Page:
In the end, run differential is what really matters. The object of the game is to score more runs than the other teams.
The top run differentials in 2009 were:
Red Sox +136
Those teams, of course, all made the playoffs. It sounds simple, just score more runs. But the thing is, it doesn’t matter how you get to that differential. Run prevention is just as effective as run production.
The Red Sox, to be charitable, were bad defensively last season. But having Marco Scutaro and Adrian Beltre on the left side of the infield instead of Shortstop Du Jour and Mike Lowell would go a long way to solving that.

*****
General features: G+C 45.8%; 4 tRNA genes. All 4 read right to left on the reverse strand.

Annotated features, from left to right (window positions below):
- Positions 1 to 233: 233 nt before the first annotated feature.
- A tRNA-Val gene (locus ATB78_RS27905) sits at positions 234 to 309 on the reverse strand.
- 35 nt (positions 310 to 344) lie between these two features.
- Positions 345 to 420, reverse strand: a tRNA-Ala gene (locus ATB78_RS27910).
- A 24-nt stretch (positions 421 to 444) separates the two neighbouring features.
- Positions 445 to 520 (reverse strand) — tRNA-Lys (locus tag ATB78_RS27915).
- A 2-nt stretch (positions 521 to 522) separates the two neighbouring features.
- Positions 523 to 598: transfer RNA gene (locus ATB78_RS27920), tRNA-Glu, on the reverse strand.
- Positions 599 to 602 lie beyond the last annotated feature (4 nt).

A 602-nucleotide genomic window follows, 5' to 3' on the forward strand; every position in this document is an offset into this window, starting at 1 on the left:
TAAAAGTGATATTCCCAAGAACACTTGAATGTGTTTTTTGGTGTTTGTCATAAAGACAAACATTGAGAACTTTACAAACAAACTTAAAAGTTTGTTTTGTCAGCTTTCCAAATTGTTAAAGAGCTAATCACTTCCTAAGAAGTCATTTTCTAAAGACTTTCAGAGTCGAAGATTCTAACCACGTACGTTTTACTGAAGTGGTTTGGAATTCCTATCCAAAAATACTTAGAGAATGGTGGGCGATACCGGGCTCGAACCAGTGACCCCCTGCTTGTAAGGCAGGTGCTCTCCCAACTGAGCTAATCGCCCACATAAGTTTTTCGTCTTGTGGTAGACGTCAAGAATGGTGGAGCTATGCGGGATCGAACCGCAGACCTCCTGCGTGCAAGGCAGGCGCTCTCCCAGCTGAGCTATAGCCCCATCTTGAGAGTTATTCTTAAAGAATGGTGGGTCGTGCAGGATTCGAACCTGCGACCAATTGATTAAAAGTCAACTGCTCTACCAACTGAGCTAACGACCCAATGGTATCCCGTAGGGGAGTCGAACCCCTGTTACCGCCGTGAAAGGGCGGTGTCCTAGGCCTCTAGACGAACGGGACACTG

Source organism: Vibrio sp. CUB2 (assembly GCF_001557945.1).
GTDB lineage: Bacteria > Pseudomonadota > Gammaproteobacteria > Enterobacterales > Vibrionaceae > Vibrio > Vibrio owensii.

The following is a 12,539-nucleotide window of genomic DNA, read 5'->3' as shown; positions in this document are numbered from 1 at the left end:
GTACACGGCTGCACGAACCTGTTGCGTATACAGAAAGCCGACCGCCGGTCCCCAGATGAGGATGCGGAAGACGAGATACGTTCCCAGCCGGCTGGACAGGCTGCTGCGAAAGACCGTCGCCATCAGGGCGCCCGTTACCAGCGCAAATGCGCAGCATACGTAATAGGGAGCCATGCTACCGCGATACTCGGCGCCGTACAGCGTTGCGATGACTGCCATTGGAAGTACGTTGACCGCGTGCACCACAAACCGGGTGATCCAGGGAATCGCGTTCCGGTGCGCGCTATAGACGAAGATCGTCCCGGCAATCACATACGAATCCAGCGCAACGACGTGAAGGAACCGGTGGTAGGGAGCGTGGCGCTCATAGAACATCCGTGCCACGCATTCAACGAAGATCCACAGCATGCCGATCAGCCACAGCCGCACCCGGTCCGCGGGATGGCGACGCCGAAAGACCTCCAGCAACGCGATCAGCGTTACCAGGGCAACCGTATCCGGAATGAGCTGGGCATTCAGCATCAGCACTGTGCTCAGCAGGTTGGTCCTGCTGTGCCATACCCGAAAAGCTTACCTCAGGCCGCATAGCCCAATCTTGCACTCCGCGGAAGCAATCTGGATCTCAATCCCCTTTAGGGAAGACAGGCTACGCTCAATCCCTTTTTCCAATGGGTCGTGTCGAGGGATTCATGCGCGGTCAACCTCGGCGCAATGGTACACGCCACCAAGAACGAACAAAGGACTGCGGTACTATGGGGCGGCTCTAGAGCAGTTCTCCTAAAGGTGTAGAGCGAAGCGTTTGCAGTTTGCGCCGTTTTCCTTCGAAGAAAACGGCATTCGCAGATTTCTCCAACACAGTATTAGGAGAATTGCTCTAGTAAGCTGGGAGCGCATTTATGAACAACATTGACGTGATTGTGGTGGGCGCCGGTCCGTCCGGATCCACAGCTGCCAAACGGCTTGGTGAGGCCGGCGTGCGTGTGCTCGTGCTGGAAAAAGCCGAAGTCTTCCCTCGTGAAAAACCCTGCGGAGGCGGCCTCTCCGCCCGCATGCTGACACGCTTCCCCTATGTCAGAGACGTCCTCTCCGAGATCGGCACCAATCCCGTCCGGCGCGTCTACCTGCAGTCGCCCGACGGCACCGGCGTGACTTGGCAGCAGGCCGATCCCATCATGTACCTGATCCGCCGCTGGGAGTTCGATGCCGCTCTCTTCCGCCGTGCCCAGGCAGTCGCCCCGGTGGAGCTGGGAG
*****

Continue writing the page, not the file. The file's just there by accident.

If the impending trade of Lowell to Texas leads to the Sox signing Beltre, don’t just look at Beltre’s numbers at the plate. Look at his ability to prevent runs. Based on advanced defensive metrics (UZR and UZR/150), Beltre was roughly the second or third best defensive third baseman in the game last season.
That means fewer singles into left, more double plays, less pitches thrown, etc. There’s value in that.
The question is whether it’s worth eating $9 million on Lowell and paying whatever Scott Boras is going to demand for Beltre. That I’m not so sure of.